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In Glenwood Springs, rafting can be an escape during pandemic

The Paxia family from California listen in during a quick safety talk before heading out with Glenwood Adventure Company on a rafting trip down the Roaring Fork River.
Chelsea Self / Post Independent

You never heard Huck Finn complaining about COVID-19.

Floating down a river just might be a good way to escape from the COVID-19 reality, if just temporarily.

Precautions such as social distancing and mask-wearing make little sense when getting jostled by that big wave and drenched by spray.

Glenwood rafting companies say that if the experience on the water has changed, it’s only for the better. Restrictions on occupancy mean that there will be fewer people per boat, so each customer can get a little more personalized experience.

“We can have up to two separated parties together on a raft,” said Gregory Cowan, co-owner of Defiance Rafting. So two groups of two people mean a trip of just four guests.

“The experience is at an all-time high because more attention can be paid per individual,” said Patrick Drake, co-owner of Blue Sky Adventures.

Private trips are a bigger part of the business this year as well. It frees guests from concerns about mingling with others.

“We’ve been making private trips much more a part of the business than before,” Drake said.

“We didn’t do so many private trips last year, but now it’s about 50-50 [private to group trips],” said Ken Murphy, Glenwood Adventure Company president. 

Some Tuesday rafters said that being out on the water seemed like a safe place to be.

Natasha Paxia, visiting from California with her family of four, said, “I felt like doing this [rafting] would be fine because you are out in the open space and not around a ton of people. I can’t imagine someone sick doing this, so I felt like it was a perfectly safe option.”

Glen and Linda Goodwin, from Missouri, who have tested negative for COVID-19, scratched an item off their bucket list with Tuesday’s raft trip.

“I feel fairly safe. I think you can socially distance even in a raft as long as there aren’t too many people in it,” Glen Goodwin said. 

Cowan took the idea a step further.

“I’d like to think that being outside doing this kind of activity is a benefit,” he said.

Just because guests might forget about the coronavirus while rafting doesn’t mean guide companies aren’t taking all the necessary precautions.

“We’re trying to be very forthright and transparent regarding coronavirus,” Cowan said.

“Even before guests arrive we inform them through conversation about coronavirus mitigation and send links to our coronavirus protocols,” he said.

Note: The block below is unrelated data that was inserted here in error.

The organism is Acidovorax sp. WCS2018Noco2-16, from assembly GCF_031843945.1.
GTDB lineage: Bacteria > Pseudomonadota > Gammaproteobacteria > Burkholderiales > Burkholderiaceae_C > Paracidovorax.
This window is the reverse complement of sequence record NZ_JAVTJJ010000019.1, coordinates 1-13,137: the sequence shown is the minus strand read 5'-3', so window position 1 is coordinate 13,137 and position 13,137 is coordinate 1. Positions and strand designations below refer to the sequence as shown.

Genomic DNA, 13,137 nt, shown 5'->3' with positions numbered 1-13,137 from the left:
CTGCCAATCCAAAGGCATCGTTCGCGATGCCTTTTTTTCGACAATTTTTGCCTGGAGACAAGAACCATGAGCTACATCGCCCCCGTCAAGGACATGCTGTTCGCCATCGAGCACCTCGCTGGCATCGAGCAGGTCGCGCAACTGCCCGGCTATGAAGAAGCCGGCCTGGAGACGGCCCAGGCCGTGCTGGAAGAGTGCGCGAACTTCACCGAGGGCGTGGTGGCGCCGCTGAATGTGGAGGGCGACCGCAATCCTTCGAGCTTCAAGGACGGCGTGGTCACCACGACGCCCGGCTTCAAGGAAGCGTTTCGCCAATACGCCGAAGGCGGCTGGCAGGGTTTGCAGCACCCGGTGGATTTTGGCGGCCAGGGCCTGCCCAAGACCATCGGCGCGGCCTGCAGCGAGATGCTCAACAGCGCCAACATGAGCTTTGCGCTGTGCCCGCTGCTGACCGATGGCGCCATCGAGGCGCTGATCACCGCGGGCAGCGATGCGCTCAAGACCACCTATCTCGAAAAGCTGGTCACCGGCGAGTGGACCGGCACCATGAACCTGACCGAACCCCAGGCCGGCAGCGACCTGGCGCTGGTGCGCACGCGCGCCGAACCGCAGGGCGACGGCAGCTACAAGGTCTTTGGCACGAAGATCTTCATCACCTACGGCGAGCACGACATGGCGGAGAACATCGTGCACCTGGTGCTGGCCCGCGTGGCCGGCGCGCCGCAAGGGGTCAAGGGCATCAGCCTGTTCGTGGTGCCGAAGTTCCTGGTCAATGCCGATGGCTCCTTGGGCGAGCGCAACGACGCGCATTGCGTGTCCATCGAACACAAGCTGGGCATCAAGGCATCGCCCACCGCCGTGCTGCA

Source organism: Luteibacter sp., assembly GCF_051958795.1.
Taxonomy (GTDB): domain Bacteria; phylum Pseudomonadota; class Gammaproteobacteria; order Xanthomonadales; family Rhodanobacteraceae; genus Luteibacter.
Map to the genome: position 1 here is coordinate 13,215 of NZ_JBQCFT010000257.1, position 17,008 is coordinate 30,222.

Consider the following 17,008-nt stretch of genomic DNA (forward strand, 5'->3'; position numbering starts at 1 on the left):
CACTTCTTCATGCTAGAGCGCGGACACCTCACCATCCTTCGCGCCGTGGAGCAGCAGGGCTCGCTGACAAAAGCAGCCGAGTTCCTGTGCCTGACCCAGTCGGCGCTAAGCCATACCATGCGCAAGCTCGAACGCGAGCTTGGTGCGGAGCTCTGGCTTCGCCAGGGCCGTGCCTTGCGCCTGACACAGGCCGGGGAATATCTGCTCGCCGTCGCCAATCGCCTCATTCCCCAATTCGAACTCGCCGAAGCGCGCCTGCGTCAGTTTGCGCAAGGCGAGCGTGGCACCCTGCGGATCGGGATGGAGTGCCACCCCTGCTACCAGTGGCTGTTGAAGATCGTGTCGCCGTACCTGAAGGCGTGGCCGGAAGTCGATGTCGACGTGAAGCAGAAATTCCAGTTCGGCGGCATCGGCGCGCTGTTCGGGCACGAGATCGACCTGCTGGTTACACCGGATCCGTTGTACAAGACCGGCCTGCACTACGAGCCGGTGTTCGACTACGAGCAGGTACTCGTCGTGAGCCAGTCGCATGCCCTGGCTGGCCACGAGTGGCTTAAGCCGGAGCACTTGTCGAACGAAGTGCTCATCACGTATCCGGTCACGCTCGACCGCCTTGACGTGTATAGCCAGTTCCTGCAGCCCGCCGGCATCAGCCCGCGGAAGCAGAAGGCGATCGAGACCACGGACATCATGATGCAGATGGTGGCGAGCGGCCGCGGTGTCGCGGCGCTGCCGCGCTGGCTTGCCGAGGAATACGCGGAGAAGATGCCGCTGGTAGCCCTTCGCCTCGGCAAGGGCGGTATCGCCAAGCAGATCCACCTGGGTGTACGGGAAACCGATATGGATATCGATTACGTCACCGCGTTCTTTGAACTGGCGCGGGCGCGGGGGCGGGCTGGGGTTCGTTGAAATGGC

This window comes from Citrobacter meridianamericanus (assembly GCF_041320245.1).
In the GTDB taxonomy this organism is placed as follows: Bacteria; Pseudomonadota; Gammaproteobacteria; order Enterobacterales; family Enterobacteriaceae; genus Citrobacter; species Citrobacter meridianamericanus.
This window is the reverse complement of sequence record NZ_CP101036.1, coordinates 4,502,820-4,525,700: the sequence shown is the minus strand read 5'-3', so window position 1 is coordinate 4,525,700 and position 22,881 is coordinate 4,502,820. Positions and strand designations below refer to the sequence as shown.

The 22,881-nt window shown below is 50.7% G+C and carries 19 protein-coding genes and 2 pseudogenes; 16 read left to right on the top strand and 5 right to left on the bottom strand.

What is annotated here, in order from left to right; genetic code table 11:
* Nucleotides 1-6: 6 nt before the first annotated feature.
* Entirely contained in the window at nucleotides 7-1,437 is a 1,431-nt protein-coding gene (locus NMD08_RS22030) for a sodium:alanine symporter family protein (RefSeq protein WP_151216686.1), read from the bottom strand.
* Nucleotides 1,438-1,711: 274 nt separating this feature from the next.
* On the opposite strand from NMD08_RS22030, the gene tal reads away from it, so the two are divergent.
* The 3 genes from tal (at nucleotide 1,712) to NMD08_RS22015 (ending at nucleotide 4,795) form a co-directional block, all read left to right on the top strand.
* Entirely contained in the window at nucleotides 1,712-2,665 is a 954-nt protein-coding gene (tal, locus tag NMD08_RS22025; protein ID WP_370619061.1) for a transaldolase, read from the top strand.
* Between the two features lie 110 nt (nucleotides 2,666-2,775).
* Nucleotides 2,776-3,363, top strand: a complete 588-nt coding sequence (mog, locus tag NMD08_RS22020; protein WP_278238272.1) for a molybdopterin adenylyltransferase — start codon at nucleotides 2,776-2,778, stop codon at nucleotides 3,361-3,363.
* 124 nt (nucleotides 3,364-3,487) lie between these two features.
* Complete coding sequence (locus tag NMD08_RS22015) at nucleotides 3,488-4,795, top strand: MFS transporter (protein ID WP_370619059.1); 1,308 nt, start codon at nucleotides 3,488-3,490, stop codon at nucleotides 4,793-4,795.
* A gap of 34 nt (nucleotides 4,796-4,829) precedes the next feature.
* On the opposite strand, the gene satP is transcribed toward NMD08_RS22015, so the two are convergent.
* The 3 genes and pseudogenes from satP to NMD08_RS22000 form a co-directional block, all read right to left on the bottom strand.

Some of the precautions aren’t completely new.

“Our equipment got cleaned after each use previously anyway. There’s not much difference in how we clean our equipment now, it’s just more visible,” Murphy said.

Vehicle cleaning has gone up a notch, though.

“Every vehicle gets fogged at the end of the day,” Murphy said.

Social distancing comes into play around the shop and especially in vehicles.

“The biggest limiting factor is transportation,” Cowan said.

State guidelines limit vehicle capacity to 50%.

“We’ve had to adapt because we’re using more vehicles,” Murphy said.

On the boats the six-foot spacing is a bit more fluid.

“There’ll be times when six-foot spacing is not practical or desired,” Cowan said, “like when you fall out of the raft and we need to pull you in.” 

Drake, however, said that with two groups on a boat together Blue Sky does make an effort to keep them separated.

“We maintain one-thwart (an internal strut) spacing. That was an internal company decision, it’s not specific in the rules,” he said.

Masks will be prevalent all the way to the river.

“We have points with our guest interaction where we require masks for both staff and guests. Any time when we’re in vehicles everyone wears masks. We’ll be deferential to some guests as well: If someone is adamant about wearing masks when it’s recommended but not required we’ll honor that,” Cowan said.

But river safety trumps virus protocol while in the boat.

“Guides need clear communication. They need to be heard when they make commands,” Drake said.

So when the rapids come, “the risk becomes greater to wear a mask,” he said.

While coronavirus protocols may be business as usual for guests, it hasn’t necessarily been easy for rafting companies to make adjustments.

“It’s our job to respond to that challenge, to provide additional accommodations, to squeeze out as much efficiency as possible and run through the form and function of a business,” Cowan said.

Or, as Murphy summed it up, “If you’re not adapting and changing in this environment you’ll probably go out of business,” he said.

Post Independent visual journalist Chelsea Self contributed to this report.

cwertheim@postindependent.com


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